Dear International Olympic Committee, London Organising Committee of the Olympic and Paralympic Games, and Commission for a Sustainable London 2012,
Given the recent controversy about the Dow contract, and following the resignation of Meredith Alexander from the Commission for a Sustainable London 2012, we are pleased to see that the CSL’s Chair has acknowledged that this has ‘raised wider questions about corporate behaviour, past and present, and how ethical issues are effectively factored into decision making,’ and that the Commission is going to address the challenge of considering ‘new approaches that incorporate a broader range of ethical issues into decision making’ in its forthcoming Annual Review, to be published in May.
Submitted by Steve Dowding on Fri, 17/02/2012 - 09:00.
This article is reproduced with permission from UK Tar Sands Network.
BP’s brand is all over the Olympics. It is ‘Sustainability Partner’. It is bankrolling educational and cultural initiatives. It is providing fuel for the Games, and sponsoring many athletes – including some in Team GB and Team USA.
But BP is one of the most unsustainable companies on the planet. Its true values – putting profit before people’s lives and a stable climate – are in direct contradiction with those espoused by the Olympics. That’s why it is spending so much money on sponsorship this year: the Olympics are the perfect vehicle for BP to rebuild its shattered reputation and try to convince the public that it is a good corporate citizen, playing an important social and environmental role.
Of course, it isn’t. It is entirely focused on extracting every last fossil fuel it can get its hands on – including tar sands, fracking, deepwater drilling and the Arctic. Oh, and it recently closed down its solar division, giving up on this essential renewable technology, because it just wasn’t profitable enough.
By allowing BP to associate itself so closely with such a potent feelgood factor, the Olympics are encouraging some of the most outrageous greenwash we’ve ever seen. BP should not be allowed to sponsor the Olympics, nor the cultural events that surround it.
For more details, read on.
If you want to stay informed, join our tongue-in-cheek https://www.facebook.com/BPLondon2012Greenwash.
BP as Sustainability Partner
Submitted by Julian Cheyne on Thu, 16/02/2012 - 22:59.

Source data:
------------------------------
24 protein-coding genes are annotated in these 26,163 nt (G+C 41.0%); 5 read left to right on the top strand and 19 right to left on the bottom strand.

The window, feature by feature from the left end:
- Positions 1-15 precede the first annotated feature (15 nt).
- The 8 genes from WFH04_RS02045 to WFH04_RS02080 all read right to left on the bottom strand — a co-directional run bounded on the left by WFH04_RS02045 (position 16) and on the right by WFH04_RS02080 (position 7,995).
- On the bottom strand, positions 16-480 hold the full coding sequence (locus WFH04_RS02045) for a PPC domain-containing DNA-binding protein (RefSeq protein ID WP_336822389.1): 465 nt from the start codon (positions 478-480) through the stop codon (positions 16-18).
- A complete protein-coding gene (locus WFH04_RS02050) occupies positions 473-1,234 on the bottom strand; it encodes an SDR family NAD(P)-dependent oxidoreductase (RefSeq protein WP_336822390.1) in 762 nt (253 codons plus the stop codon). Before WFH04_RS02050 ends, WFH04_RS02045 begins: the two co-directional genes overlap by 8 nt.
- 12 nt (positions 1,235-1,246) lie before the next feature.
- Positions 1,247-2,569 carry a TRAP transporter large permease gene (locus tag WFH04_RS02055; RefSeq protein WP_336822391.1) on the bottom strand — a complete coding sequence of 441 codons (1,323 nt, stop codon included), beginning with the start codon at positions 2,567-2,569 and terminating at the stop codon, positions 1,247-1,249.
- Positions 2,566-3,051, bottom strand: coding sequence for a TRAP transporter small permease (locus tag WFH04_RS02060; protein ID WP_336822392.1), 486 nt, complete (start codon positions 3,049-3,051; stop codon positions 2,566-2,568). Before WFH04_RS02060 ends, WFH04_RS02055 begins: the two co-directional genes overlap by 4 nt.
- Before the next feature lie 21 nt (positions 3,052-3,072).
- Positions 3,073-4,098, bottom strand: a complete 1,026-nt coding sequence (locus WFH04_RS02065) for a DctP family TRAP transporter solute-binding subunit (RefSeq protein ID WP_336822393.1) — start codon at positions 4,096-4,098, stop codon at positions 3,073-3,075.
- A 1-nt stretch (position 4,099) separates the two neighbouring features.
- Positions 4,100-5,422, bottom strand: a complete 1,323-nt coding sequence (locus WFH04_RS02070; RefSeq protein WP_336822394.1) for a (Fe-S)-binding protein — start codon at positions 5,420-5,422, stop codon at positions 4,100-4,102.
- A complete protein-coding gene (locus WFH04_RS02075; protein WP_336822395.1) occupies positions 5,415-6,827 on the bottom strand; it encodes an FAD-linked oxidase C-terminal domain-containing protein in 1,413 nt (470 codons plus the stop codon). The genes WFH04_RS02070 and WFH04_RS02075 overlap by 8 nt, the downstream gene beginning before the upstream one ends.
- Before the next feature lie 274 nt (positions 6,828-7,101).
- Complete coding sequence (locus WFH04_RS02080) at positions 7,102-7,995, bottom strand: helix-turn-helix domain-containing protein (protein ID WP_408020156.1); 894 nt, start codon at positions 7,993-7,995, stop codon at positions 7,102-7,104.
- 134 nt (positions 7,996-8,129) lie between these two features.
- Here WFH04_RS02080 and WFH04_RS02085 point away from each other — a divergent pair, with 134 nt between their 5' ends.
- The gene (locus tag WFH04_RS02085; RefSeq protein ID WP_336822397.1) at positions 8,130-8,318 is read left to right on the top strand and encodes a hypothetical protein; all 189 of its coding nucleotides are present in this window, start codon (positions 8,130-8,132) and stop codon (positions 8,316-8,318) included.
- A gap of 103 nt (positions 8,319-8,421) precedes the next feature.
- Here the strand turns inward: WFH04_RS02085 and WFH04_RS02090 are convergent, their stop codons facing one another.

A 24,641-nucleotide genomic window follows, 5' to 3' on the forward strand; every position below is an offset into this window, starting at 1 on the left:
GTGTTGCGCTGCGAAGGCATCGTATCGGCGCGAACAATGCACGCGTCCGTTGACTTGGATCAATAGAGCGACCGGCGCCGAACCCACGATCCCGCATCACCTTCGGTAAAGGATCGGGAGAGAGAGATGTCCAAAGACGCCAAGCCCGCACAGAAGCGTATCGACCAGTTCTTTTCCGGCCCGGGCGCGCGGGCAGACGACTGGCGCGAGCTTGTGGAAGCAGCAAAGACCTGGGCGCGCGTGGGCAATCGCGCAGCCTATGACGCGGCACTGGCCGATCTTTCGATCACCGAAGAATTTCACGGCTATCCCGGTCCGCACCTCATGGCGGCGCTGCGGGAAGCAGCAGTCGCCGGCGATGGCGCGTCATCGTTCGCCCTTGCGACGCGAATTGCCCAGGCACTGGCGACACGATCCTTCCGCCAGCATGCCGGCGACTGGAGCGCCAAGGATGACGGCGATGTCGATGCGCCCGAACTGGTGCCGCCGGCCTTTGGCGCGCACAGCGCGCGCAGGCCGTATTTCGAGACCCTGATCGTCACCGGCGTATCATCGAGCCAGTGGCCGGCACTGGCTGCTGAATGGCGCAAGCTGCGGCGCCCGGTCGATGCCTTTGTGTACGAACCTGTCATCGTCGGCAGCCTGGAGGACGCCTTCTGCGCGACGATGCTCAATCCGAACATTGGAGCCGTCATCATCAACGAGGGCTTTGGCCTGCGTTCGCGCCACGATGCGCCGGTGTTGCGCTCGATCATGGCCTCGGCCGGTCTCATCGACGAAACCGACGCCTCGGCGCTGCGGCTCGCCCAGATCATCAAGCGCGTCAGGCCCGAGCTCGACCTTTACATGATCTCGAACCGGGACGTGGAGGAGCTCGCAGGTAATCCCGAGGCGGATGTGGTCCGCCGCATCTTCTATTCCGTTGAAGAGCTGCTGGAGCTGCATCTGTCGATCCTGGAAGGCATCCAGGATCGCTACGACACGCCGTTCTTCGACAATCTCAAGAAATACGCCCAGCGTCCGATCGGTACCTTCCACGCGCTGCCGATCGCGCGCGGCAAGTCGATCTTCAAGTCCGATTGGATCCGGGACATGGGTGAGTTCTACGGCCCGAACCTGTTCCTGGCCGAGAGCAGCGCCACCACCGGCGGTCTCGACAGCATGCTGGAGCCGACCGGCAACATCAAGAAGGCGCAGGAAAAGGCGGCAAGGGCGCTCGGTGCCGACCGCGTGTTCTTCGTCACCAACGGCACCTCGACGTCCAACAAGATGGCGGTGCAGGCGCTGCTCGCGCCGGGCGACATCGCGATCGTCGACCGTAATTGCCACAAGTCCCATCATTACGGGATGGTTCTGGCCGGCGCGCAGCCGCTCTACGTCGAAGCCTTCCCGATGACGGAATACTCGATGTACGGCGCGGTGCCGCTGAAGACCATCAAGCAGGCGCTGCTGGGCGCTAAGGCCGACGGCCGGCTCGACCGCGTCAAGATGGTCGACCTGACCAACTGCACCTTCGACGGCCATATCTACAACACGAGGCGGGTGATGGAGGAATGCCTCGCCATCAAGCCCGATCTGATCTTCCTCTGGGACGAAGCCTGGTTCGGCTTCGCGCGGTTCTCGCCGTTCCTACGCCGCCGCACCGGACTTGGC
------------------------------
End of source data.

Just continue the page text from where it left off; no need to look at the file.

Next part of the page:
Richard Relton representing Sead Dizdarevic's Jet Set Sports, and Peter Moore, head of Olympic packages at Thomas Cook's agency Iluka, both appear - courtesy of secret filming - in Channel 4's Olympic Tickets for Sale, each claiming ability to sell access to the London 2012 ORN Zil Lanes.
Submitted by Steve Dowding on Tue, 14/02/2012 - 17:31.
What a difference a day makes! (The bulk of) those tickets won't be flying transatlantic no more; they'll now be shipped instead as, since Meredith Alexander's high-profile resignation, that 'Commission for a Sustainable London 2012' seems to have been stirred, if not actually shaken, into action.
Submitted by Steve Dowding on Wed, 08/02/2012 - 16:50.
A London 2012 spokesman said: "The contract to print tickets was awarded following a thorough, competitive and open tender
It's becoming a familiar mantra, Coe said the same defending Dow's getting awarded the contract for the wrap.
Submitted by Steve Dowding on Tue, 07/02/2012 - 20:56.
Now in addition to possible shortages of beer in London pubs due to London 2012 the Cabinet Office is warning businesses their internet usage may be rationed. It is worried there may be a slowdown in internet services and even 'dropouts'.
Submitted by Julian Cheyne on Sun, 05/02/2012 - 03:21.
Open Letter to Meredith Alexander former Commissioner on the Commission for a Sustainable London 2012
30th January 2012
Dear Ms Alexander
I wholeheartedly congratulate you on your decision to resign from the Commission for a Sustainable London 2012. As far as I am aware you are only the second person involved with London 2012 who has had the integrity, courage and conviction to take such a morally justifiable action.
Submitted by Mike Wells on Mon, 30/01/2012 - 11:57.
A recent sponsorship deal has seen the London Organising Committee for the Olympic Games accept money from Dow Chemical. Dow will provide a fabric "wrap" which will be placed around London's Olympic stadium.
According to Britain's Guardian newspaper the wrap's purpose is to reduce wind inside the stadium. But, as the metaphor says ...
Submitted by Mike Wells on Mon, 19/12/2011 - 15:10.